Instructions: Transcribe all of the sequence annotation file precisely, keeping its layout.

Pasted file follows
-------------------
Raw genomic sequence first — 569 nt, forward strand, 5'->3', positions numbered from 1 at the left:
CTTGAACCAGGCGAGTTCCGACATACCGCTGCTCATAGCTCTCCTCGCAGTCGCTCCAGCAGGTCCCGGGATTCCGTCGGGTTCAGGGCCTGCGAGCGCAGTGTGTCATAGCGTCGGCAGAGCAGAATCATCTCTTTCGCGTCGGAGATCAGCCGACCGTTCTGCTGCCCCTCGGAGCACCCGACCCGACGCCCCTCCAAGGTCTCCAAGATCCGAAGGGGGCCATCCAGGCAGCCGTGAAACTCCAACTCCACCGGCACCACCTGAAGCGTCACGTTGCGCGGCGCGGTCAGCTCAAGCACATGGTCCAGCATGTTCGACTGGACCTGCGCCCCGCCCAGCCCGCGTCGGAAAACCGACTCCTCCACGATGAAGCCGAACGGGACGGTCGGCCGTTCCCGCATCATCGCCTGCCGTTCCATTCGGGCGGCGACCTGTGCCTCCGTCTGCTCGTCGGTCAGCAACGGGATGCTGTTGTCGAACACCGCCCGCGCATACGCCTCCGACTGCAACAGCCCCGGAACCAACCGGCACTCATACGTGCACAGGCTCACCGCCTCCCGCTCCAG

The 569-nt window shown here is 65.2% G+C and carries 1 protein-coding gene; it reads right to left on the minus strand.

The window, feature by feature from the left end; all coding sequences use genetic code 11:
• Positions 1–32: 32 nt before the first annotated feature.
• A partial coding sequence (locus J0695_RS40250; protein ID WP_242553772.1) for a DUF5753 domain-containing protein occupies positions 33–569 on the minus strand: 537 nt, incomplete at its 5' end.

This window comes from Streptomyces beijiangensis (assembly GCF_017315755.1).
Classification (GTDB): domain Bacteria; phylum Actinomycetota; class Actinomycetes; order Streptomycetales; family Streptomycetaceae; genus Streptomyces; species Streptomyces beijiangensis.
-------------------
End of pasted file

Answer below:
Raw genomic sequence first — 569 nt, forward strand, 5'->3', positions numbered from 1 at the left:
CTTGAACCAGGCGAGTTCCGACATACCGCTGCTCATAGCTCTCCTCGCAGTCGCTCCAGCAGGTCCCGGGATTCCGTCGGGTTCAGGGCCTGCGAGCGCAGTGTGTCATAGCGTCGGCAGAGCAGAATCATCTCTTTCGCGTCGGAGATCAGCCGACCGTTCTGCTGCCCCTCGGAGCACCCGACCCGACGCCCCTCCAAGGTCTCCAAGATCCGAAGGGGGCCATCCAGGCAGCCGTGAAACTCCAACTCCACCGGCACCACCTGAAGCGTCACGTTGCGCGGCGCGGTCAGCTCAAGCACATGGTCCAGCATGTTCGACTGGACCTGCGCCCCGCCCAGCCCGCGTCGGAAAACCGACTCCTCCACGATGAAGCCGAACGGGACGGTCGGCCGTTCCCGCATCATCGCCTGCCGTTCCATTCGGGCGGCGACCTGTGCCTCCGTCTGCTCGTCGGTCAGCAACGGGATGCTGTTGTCGAACACCGCCCGCGCATACGCCTCCGACTGCAACAGCCCCGGAACCAACCGGCACTCATACGTGCACAGGCTCACCGCCTCCCGCTCCAG

The 569-nt window shown here is 65.2% G+C and carries 1 protein-coding gene; it reads right to left on the minus strand.

The window, feature by feature from the left end; all coding sequences use genetic code 11:
• Positions 1–32: 32 nt before the first annotated feature.
• A partial coding sequence (locus J0695_RS40250; protein ID WP_242553772.1) for a DUF5753 domain-containing protein occupies positions 33–569 on the minus strand: 537 nt, incomplete at its 5' end.

This window comes from Streptomyces beijiangensis (assembly GCF_017315755.1).
Classification (GTDB): domain Bacteria; phylum Actinomycetota; class Actinomycetes; order Streptomycetales; family Streptomycetaceae; genus Streptomyces; species Streptomyces beijiangensis.